Depreciation (How to assign values to land vs. improvements)?

I purchase a 100% fee-interest in a 40,000 SF office building for $10M. The total land size is 1 acre. I need to split out land value vs. improvements value for tax/depreciation purposes.
Land + Improvements + Personal Property needs to total $10M for Year 1, correct?
Assume zero for personal property. I look at comparable land sales in the market, and find that on average, they sold for $3M per acre. That leaves $7M for the improvements, over 40,000 SF that equals $175 per foot. But let's say the building is relatively new, and the developer spent $300 psf building it. So my question is, as an owner, it would be better for me to assign a higher value to the improvements so I can have a larger deduction, or am I missing something? I guess I am trying to figure out how land vs. improvements are valued for tax purposes.
In Buying Property - Asked by Eric G. - Jul 30, 2009
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Mike F.
Atlanta, GA

A real quick way to benchmark the value of the improvements as a percentage of the total property value is to look at the tax assessment which is usually broken down into improved value and land value.

Jul 30, 2009
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Eric G.
Corporate Investor
Beverly Hills, CA

Thanks Mike.
So in a state where taxes are reassessed upon a sale:
The 2008 tax bill shows total assessed value = $10M, $4M land, $6M improvements.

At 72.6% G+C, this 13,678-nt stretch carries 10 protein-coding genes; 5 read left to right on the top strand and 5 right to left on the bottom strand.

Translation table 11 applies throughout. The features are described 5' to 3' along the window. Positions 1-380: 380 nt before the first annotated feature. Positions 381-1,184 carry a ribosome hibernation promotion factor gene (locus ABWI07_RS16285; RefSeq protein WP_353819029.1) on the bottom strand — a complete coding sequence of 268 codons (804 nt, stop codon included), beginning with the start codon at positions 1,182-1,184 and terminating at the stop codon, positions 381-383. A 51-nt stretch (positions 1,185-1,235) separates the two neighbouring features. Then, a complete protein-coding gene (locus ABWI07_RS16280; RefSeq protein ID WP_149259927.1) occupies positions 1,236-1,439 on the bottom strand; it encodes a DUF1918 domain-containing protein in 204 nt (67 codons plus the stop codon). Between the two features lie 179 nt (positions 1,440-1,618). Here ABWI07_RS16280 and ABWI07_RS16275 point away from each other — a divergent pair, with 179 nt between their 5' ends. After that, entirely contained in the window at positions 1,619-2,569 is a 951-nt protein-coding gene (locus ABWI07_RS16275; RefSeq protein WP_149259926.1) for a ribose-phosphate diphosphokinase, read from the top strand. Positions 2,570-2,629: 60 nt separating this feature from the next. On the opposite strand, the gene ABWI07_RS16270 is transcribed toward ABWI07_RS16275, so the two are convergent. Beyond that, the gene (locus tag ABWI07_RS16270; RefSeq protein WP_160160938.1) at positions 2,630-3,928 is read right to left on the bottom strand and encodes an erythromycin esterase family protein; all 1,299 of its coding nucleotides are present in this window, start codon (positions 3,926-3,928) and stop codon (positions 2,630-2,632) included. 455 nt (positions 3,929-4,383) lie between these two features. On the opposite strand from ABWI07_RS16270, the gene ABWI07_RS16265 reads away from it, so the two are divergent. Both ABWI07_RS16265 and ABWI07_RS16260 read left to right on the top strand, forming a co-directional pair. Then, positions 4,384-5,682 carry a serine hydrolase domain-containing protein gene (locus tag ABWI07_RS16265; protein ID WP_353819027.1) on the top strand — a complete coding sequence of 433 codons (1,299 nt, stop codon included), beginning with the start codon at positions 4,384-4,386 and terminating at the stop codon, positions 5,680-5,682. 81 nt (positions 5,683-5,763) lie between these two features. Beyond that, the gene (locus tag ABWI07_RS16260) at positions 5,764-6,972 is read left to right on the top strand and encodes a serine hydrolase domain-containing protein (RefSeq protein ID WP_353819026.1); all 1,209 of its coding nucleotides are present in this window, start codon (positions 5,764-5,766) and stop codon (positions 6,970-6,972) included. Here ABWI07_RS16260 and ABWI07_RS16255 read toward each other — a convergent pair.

So a 60/40 ratio, improvements to land.
I buy the property for $15M, so new assessed value is based on the $15M, for example. Should I still use the 60/40 ratio to split out the land value vs improvements?

Jul 30, 2009
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Davide P.
Pinole, CA

If you purchase the property for $15M, yes you can apply the 60/40 ratio with nearly no problem. However, if you feel the improvement is valued HIGHER than 60%, you can conduct an appraisal and make your case with the tax assessor to see if they will raise it higher. The appraisal won't be cheap, but it could be worth the effort. I would recommend contacting the tax assessor and ask him/her what steps are necessary to apply for the change.

Jul 31, 2009
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Chris S.
Coeur D'alene, ID

Previous answers were correct. I would use the assessor's estimates as a good place to start. If you move forward with the purchase it could be in your best interest to take a look at cost segregation to make sure you are getting the most out of your depreciation.

Aug 3, 2009
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Gregory G.
San Francisco, CA


Aug 14, 2009
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